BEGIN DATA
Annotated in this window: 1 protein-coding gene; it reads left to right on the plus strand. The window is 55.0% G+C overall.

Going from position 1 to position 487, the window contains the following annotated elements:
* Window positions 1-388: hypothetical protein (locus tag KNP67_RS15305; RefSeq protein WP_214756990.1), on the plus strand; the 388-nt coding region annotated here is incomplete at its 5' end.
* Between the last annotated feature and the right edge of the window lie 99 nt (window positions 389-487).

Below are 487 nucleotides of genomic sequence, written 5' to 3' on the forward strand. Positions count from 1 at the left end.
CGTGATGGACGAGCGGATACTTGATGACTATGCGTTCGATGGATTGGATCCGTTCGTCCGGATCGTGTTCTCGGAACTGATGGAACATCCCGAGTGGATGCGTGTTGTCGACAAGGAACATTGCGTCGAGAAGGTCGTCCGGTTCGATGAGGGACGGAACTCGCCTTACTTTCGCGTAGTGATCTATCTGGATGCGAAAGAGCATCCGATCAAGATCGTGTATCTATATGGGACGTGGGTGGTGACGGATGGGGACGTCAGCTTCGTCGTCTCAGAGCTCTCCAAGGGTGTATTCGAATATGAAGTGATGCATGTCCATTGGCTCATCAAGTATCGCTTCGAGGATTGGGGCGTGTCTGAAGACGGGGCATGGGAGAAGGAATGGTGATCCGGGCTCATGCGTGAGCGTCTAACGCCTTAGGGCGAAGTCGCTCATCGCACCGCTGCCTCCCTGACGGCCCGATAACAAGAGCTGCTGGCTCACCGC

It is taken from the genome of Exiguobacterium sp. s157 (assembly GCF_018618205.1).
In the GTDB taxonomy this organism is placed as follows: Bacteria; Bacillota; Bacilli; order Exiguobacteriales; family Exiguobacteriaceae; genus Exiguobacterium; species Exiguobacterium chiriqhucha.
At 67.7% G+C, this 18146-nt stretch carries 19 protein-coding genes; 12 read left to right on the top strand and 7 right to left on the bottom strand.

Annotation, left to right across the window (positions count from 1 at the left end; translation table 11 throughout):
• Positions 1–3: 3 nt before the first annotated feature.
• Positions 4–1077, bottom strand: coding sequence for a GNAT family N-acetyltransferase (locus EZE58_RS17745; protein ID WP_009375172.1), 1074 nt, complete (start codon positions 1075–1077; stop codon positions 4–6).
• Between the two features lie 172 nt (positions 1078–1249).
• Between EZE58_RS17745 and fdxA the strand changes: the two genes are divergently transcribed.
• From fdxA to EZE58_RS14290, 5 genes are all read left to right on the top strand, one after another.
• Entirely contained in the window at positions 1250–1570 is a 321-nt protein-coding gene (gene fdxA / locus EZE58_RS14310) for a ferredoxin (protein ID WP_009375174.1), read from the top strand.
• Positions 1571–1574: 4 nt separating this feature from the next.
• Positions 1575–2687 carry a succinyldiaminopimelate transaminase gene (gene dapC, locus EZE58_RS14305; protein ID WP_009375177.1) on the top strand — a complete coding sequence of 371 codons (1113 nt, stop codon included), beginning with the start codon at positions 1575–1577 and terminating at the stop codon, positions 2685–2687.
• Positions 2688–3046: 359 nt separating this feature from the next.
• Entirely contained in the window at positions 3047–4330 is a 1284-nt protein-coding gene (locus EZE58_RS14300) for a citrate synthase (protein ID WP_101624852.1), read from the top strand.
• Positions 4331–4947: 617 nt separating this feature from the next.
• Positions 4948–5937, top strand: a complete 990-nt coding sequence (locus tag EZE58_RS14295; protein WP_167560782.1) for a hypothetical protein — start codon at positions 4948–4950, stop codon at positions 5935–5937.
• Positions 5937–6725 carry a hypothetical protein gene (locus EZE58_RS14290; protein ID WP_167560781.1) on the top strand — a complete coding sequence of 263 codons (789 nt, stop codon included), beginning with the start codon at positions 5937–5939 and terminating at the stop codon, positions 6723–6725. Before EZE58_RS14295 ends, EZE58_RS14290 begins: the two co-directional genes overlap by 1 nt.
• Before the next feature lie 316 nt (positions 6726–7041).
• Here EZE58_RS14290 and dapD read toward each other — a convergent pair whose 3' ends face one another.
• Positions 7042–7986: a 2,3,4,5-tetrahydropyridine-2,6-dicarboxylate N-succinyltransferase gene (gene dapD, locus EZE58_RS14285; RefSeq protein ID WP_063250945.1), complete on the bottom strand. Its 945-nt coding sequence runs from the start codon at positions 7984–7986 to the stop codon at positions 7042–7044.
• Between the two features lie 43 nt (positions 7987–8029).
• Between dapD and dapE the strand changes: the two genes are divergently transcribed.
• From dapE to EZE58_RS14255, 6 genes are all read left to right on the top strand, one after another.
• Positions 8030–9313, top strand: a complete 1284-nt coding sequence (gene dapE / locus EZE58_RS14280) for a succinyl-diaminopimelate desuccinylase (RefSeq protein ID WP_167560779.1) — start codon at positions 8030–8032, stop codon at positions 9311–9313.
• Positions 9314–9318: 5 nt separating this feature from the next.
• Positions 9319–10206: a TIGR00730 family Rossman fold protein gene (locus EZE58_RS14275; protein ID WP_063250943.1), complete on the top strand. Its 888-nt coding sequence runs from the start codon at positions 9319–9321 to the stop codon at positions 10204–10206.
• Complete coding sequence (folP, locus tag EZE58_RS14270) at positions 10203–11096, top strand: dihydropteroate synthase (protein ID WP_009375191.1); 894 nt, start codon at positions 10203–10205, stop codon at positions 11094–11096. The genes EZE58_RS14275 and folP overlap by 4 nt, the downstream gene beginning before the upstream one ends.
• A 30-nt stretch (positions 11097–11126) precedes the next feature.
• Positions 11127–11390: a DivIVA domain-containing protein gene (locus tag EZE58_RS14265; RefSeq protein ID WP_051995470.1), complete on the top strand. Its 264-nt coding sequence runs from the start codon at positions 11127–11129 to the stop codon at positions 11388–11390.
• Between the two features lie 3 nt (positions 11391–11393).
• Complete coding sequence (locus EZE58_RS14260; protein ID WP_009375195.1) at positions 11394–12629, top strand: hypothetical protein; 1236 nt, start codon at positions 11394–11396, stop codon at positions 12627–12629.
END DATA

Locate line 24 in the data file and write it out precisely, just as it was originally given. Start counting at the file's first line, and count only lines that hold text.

• Before the next feature lie 316 nt (positions 6726–7041).